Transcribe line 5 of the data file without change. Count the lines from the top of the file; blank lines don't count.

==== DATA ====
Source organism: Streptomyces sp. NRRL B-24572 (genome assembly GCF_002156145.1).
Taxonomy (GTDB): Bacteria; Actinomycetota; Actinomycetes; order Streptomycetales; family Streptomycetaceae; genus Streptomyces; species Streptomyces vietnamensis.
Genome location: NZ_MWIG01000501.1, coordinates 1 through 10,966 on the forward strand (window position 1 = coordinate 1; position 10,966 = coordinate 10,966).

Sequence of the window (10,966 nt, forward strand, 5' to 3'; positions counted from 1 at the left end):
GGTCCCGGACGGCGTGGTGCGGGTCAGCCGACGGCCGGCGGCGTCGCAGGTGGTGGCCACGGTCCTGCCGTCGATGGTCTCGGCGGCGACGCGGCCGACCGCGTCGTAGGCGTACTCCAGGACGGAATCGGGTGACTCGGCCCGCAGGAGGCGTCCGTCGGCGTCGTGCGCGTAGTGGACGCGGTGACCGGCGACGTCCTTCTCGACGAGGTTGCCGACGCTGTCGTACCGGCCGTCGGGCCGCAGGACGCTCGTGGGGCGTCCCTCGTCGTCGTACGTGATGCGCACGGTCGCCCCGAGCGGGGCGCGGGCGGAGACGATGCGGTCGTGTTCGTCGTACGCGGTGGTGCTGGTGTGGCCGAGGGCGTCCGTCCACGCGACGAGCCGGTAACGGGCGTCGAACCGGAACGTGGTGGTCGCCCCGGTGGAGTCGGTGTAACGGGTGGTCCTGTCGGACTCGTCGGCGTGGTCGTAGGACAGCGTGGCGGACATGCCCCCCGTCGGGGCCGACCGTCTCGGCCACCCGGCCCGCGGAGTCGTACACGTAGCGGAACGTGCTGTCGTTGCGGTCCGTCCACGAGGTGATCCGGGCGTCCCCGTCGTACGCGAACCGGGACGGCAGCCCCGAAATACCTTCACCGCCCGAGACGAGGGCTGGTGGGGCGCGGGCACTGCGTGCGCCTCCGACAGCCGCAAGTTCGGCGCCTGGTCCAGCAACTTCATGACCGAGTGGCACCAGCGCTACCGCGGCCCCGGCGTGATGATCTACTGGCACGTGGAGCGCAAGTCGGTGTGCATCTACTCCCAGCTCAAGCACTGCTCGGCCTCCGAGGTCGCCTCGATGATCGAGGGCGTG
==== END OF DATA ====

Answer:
GGTCCCGGACGGCGTGGTGCGGGTCAGCCGACGGCCGGCGGCGTCGCAGGTGGTGGCCACGGTCCTGCCGTCGATGGTCTCGGCGGCGACGCGGCCGACCGCGTCGTAGGCGTACTCCAGGACGGAATCGGGTGACTCGGCCCGCAGGAGGCGTCCGTCGGCGTCGTGCGCGTAGTGGACGCGGTGACCGGCGACGTCCTTCTCGACGAGGTTGCCGACGCTGTCGTACCGGCCGTCGGGCCGCAGGACGCTCGTGGGGCGTCCCTCGTCGTCGTACGTGATGCGCACGGTCGCCCCGAGCGGGGCGCGGGCGGAGACGATGCGGTCGTGTTCGTCGTACGCGGTGGTGCTGGTGTGGCCGAGGGCGTCCGTCCACGCGACGAGCCGGTAACGGGCGTCGAACCGGAACGTGGTGGTCGCCCCGGTGGAGTCGGTGTAACGGGTGGTCCTGTCGGACTCGTCGGCGTGGTCGTAGGACAGCGTGGCGGACATGCCCCCCGTCGGGGCCGACCGTCTCGGCCACCCGGCCCGCGGAGTCGTACACGTAGCGGAACGTGCTGTCGTTGCGGTCCGTCCACGAGGTGATCCGGGCGTCCCCGTCGTACGCGAACCGGGACGGCAGCCCCGAAATACCTTCACCGCCCGAGACGAGGGCTGGTGGGGCGCGGGCACTGCGTGCGCCTCCGACAGCCGCAAGTTCGGCGCCTGGTCCAGCAACTTCATGACCGAGTGGCACCAGCGCTACCGCGGCCCCGGCGTGATGATCTACTGGCACGTGGAGCGCAAGTCGGTGTGCATCTACTCCCAGCTCAAGCACTGCTCGGCCTCCGAGGTCGCCTCGATGATCGAGGGCGTG